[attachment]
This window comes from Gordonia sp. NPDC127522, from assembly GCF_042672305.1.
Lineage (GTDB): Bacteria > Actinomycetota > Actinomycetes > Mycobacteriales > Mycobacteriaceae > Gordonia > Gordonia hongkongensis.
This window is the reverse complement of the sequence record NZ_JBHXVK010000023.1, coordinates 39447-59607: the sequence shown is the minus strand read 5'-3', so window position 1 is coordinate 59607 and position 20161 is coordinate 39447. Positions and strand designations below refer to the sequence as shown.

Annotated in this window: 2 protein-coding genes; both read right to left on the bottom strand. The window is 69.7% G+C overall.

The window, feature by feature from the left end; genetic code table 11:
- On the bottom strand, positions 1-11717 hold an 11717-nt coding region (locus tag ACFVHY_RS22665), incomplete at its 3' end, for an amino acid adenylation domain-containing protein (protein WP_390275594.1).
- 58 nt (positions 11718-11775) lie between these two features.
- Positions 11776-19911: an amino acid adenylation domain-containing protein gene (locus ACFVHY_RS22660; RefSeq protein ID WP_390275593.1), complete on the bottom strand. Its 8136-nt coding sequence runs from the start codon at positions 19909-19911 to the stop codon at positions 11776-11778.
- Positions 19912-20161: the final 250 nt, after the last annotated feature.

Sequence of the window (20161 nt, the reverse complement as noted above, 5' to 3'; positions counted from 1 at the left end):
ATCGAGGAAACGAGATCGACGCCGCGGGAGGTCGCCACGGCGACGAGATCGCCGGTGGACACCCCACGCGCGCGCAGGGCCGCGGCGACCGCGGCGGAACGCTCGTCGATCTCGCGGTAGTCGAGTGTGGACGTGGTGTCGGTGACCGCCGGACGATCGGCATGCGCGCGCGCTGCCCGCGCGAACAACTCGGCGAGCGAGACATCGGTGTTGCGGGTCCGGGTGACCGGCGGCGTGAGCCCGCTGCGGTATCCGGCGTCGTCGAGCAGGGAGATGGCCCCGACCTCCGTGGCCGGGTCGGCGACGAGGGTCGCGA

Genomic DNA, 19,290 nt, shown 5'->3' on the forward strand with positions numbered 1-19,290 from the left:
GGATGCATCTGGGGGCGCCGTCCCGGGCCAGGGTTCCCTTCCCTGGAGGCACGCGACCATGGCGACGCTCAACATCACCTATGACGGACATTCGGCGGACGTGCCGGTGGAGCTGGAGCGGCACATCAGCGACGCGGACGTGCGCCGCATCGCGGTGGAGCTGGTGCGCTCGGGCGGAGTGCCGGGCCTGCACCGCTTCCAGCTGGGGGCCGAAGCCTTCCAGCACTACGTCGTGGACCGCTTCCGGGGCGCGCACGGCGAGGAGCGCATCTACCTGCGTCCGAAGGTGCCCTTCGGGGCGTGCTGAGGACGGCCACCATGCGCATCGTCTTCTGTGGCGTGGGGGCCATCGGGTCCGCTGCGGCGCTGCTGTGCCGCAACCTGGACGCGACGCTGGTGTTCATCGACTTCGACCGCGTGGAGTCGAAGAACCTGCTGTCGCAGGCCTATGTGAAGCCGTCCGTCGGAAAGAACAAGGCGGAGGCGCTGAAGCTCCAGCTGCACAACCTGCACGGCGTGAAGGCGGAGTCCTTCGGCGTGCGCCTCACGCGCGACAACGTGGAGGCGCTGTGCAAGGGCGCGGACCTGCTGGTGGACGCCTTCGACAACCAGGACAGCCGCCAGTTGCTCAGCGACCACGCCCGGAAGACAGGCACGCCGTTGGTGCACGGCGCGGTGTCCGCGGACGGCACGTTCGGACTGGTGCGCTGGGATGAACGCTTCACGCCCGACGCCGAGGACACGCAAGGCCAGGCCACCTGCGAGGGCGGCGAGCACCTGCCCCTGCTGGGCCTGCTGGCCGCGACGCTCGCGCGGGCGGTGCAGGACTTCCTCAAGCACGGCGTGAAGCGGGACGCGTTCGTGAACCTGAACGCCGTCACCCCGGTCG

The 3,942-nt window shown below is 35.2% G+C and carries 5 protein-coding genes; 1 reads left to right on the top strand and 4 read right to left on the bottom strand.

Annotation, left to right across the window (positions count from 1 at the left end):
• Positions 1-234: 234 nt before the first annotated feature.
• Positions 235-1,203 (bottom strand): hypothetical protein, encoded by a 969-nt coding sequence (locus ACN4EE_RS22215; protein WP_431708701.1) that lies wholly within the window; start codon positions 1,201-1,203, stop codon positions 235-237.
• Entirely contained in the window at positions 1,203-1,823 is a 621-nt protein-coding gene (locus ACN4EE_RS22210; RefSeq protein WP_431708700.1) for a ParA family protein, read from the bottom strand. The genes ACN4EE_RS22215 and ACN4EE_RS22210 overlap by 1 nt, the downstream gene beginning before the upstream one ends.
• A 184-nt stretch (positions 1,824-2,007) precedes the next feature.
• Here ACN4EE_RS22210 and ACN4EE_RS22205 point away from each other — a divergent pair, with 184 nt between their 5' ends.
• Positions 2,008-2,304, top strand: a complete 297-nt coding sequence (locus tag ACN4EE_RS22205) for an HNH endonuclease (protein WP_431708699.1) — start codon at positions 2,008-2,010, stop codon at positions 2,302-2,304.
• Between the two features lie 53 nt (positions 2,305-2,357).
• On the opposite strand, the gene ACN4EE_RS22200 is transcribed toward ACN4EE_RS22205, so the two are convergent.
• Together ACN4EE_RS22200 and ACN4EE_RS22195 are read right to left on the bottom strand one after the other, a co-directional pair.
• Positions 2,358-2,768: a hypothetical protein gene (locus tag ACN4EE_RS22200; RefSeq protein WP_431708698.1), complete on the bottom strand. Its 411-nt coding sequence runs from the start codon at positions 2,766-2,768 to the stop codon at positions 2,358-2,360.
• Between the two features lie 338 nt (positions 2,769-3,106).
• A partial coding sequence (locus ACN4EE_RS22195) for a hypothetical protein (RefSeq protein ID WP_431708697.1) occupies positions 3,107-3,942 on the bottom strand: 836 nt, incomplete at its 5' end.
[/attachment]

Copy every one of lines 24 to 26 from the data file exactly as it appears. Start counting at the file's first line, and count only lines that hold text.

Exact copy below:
• Together ACN4EE_RS22200 and ACN4EE_RS22195 are read right to left on the bottom strand one after the other, a co-directional pair.
• Positions 2,358-2,768: a hypothetical protein gene (locus tag ACN4EE_RS22200; RefSeq protein WP_431708698.1), complete on the bottom strand. Its 411-nt coding sequence runs from the start codon at positions 2,766-2,768 to the stop codon at positions 2,358-2,360.
• Between the two features lie 338 nt (positions 2,769-3,106).